Nov. 20 (Bloomberg) -- Jose Reyes no longer will be playing for a division rival of the New York Mets. Instead, he’ll be at shortstop for a division rival of the New York Yankees.
Major League Baseball Commissioner Bud Selig yesterday approved a 12-player trade in which the Miami Marlins sent Reyes and three other All-Stars to the Toronto Blue Jays for prospects and financial relief.
The deal drew anger from both fans and remaining players in Miami, while allowing the Marlins to dump what MLB.com said was $165 million in salary. The trade was held up until it got approval from Selig, who said he understood the public reaction.
“Going forward, I will continue to monitor this situation with the expectation that the Marlins will take into account the sentiments of their fans, who deserve the best efforts and considered judgment of their club,” he said.
Selig said in an e-mailed statement that he consulted with his baseball operations and labor relations departments before concluding that the deal “does not violate any express rule of Major League Baseball.”
“After a thorough examination of this information, it is my conclusion that this transaction, involving established major leaguers and highly regarded young players and prospects, represents the exercise of plausible baseball judgment on the part of both clubs,” Selig said.
The Marlins agreed to move Reyes and pitcher Mark Buehrle, both acquired during last year’s offseason, in addition to pitcher Josh Johnson, catcher John Buck and outfielder Emilio Bonifacio. Reyes, Buehrle, Johnson and Buck all have been All-Stars. In return, the team will receive shortstops Yunel Escobar and Adeiny Hechavarria, pitcher Henderson Alvarez, catcher Jeff Mathis and three other prospects.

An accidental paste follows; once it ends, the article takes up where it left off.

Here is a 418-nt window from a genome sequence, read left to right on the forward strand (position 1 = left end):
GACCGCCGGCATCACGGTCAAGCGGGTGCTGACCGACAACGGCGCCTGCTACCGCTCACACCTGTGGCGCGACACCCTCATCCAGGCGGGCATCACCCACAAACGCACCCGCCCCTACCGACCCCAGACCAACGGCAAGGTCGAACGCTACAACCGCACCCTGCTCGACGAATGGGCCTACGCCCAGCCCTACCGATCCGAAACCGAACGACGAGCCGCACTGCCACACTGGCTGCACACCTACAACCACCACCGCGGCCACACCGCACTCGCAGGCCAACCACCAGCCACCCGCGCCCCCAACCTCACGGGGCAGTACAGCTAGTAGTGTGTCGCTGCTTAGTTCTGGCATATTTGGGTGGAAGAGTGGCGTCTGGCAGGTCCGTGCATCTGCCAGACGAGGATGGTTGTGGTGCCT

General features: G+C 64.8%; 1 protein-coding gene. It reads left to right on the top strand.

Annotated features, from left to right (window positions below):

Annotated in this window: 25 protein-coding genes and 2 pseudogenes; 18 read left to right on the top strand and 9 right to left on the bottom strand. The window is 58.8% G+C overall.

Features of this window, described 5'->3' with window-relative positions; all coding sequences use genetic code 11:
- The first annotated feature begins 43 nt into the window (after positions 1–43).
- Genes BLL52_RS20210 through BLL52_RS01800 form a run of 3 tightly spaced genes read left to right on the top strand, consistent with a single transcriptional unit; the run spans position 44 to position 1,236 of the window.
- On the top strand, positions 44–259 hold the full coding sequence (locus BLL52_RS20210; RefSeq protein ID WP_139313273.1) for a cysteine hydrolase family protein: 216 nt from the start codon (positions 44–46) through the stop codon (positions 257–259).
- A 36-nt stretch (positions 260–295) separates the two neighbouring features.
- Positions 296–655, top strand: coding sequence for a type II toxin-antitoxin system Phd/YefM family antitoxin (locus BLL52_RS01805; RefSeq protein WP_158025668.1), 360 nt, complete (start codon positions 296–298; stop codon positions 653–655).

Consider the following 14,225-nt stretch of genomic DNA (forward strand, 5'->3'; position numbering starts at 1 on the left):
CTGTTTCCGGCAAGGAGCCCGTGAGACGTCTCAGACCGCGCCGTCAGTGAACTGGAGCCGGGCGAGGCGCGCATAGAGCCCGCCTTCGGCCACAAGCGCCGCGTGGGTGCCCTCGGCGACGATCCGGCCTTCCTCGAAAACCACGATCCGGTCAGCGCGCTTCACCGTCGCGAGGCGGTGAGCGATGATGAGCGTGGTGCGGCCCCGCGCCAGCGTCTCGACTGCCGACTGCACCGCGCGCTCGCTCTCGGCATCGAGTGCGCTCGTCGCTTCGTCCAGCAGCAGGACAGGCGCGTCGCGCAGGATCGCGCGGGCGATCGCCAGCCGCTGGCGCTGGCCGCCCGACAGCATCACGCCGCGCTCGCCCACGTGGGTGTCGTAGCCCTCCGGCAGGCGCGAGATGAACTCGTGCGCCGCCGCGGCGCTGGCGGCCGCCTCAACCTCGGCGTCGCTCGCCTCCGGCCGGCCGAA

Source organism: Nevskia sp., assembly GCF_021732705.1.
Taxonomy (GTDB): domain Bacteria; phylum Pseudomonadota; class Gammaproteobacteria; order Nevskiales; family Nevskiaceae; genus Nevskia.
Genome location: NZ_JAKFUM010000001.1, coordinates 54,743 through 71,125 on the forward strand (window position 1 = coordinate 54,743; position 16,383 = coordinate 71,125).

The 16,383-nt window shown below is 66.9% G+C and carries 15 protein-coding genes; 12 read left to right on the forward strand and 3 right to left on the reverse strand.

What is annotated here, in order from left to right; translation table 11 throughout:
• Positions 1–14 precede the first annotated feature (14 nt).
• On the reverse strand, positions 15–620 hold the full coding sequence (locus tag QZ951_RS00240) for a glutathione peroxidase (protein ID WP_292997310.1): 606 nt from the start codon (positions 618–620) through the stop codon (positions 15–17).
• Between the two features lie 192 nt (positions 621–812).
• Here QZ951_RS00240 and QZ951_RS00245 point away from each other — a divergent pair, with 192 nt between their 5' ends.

Reyes, 29, left the Mets before last season to sign as a free agent with the Marlins. Both teams are in the National League East. Now he’ll be playing in the American League East, home to the Blue Jays and Yankees.
The Marlins moved this past season into a $515 million, retractable-roof ballpark that was 80 percent publicly financed, and raised their payroll to $118 million -- seventh among baseball’s 30 teams -- from a 24th-place $60 million in 2011, according to USA Today.
The team traded three-time All-Star Hanley Ramirez during the season and finished 69-93, last in the five-team NL East. This is the third time in the team’s 20-year history that it has shed financial obligations and All-Star talent, after similar moves following the 1997 and 2003 seasons that produced World Series championships.
“We’ve finished in last place the past two years, and that is unacceptable to our fans, to us as an organization, and to me,” owner Jeffrey Loria said in a news release. “We want to get back to our winning ways, and we want a winning baseball team for our fans. It’s incumbent on us to make the changes necessary to make us a winner again.”
Selig said he has received assurances from Marlins ownership that it remains dedicated to building a long-term winning team in Miami.
“Baseball is a social institution with important social responsibilities and I fully understand that the Miami community has done its part to put the Marlins into a position to succeed with beautiful new Marlins Park,” the commissioner said.
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